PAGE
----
Coordinating Minister for Politics, Wiranto has recently stated, there are various constraints experienced by the team. One of them cost constraints and outopsi.

"The government already has the intention. We are going to solve. But it is not easy. Not to be fast," said Wiranto was recently quoted as saying of the various media.

According to him, to convince their human rights violations required outopsi. However it was contrary to the local culture.

"Cultures do not allow it. If there is a result in the next outopsi there," he said.

But the chairman of Commission I of Papua, Elvis Tabuni rate, outopsi and the budget can not be used as an excuse hamper the completion of the human rights in Papua.

"If plagued many things entrusted to a team from outside

4) Incarcerated in West Papua, my son endured a six-month ordeal
Susan Skyvington

Before gaining independence in 1999, East Timor endured 24 years of brutal suffering under Indonesian occupation. Are we aware, do we care that this is today being repeated in West Papua?
Just 200km from Australia, the western half of New Guinea island, formerly Irian Jaya, West Papua also wants freedom from Indonesia, but is being violently oppressed.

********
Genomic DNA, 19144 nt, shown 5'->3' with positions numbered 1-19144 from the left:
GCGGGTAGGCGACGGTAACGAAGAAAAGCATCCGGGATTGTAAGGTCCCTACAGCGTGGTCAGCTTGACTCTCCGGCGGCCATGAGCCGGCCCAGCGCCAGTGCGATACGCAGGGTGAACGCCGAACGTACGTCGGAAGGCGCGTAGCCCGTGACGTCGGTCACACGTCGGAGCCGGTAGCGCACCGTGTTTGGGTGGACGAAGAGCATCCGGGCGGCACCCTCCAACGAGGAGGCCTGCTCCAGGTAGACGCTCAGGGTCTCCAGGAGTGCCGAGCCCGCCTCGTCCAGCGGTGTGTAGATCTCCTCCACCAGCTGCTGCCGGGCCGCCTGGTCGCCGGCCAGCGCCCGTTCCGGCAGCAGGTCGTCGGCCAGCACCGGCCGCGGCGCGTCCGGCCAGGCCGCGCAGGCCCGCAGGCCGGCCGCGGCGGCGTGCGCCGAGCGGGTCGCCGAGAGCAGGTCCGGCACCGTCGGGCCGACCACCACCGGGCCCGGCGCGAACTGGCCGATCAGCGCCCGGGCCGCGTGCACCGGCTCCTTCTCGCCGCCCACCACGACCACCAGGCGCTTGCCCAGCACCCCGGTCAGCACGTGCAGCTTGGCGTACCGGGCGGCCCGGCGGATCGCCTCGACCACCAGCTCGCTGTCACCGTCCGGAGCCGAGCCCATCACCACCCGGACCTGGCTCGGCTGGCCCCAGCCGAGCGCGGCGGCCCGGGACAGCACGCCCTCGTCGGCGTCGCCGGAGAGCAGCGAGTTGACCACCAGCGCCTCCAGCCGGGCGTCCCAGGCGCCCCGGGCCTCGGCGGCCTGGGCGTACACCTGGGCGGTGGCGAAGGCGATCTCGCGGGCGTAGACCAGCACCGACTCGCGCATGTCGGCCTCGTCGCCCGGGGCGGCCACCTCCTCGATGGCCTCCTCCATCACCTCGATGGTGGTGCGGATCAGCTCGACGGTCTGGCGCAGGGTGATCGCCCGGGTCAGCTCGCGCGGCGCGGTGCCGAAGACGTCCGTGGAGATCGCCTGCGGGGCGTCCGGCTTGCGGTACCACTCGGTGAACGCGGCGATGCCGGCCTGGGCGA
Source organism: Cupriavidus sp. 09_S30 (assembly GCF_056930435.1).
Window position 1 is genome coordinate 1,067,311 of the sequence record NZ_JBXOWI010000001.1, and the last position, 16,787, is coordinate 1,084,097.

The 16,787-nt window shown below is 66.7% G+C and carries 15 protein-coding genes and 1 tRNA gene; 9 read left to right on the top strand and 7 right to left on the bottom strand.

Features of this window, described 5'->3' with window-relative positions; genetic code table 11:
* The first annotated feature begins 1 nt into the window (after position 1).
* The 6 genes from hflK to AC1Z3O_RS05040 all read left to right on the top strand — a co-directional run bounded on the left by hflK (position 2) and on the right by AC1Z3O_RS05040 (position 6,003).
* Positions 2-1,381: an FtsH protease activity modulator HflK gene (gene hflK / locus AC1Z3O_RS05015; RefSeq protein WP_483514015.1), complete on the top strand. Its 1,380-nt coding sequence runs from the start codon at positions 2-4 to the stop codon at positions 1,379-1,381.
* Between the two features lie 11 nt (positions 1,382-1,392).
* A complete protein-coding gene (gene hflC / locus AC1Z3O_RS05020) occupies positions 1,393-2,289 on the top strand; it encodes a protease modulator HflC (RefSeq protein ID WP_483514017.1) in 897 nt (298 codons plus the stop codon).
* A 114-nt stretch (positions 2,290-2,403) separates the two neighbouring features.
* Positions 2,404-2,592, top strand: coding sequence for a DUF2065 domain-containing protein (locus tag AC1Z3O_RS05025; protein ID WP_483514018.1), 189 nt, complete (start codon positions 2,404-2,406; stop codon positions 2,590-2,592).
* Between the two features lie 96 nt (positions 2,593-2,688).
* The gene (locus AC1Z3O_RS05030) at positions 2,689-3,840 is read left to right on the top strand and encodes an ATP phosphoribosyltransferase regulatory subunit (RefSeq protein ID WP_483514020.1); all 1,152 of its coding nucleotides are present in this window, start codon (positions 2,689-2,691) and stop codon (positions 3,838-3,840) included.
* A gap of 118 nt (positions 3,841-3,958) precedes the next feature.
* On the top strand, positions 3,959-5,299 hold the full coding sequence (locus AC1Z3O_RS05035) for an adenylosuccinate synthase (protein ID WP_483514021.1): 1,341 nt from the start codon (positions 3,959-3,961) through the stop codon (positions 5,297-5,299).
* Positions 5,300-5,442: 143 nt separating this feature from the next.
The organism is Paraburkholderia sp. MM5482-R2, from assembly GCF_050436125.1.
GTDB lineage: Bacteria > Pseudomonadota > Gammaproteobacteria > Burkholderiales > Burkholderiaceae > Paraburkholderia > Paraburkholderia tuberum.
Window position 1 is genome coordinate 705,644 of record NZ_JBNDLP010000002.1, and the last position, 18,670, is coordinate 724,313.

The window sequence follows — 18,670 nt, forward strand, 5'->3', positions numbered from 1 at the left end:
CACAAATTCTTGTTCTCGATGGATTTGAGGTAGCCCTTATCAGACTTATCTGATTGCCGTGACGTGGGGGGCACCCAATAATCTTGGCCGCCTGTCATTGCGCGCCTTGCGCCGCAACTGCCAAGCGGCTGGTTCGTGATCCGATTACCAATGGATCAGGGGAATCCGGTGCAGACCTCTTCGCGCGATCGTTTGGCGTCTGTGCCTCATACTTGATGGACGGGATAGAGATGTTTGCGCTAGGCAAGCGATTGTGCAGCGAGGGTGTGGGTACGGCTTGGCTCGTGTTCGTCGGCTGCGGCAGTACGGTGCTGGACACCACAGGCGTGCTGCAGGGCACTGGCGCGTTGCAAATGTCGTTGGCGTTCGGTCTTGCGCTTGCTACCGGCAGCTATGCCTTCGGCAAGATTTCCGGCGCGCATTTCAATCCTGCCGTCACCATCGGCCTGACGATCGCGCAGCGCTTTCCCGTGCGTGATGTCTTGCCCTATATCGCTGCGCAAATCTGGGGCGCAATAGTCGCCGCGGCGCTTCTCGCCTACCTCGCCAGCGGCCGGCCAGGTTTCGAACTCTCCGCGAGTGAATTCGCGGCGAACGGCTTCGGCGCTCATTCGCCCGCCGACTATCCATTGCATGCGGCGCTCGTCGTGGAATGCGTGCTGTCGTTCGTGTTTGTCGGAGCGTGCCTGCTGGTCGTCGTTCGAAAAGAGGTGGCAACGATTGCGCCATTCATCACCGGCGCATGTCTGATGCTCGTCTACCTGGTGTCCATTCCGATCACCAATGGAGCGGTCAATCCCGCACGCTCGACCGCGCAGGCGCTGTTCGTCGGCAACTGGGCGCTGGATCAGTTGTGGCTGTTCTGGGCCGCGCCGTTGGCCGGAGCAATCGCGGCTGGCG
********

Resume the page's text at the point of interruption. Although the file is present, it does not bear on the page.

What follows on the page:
My son Saul Dalton was detained for six months in this remote province, inadvertently caught up in both independence struggles.
A a young graduate, Saul went as a UN-sponsored witness to the referendum in East Timor. Proud of him for his social conscience, unusual among his materialistic Gen X cohort, I was also concerned. Massacre was predicted if the vote went against Indonesia retaining East Timor.


A violent bloodbath did ensue. Saul hopped onto an inter-island ferry to escape trouble. Or so he thought. Ten days later he landed up in Irian Jaya. Out of the frying pan into the fire. John Howard had just sent Australian-led troops into Timor to quell the slaughter.
Indonesia hated Australia for this intervention, for their loss of face. Saul was arrested on boarding a short flight back to Darwin. At midnight, driven into dark remote jungle, he was sure this was where his life would end.
Indonesian foreign minister Ali Alatas gloated next day to his Australian counterpart Alexander Downer at a New York UN meeting: ‘We are holding one of your countrymen’.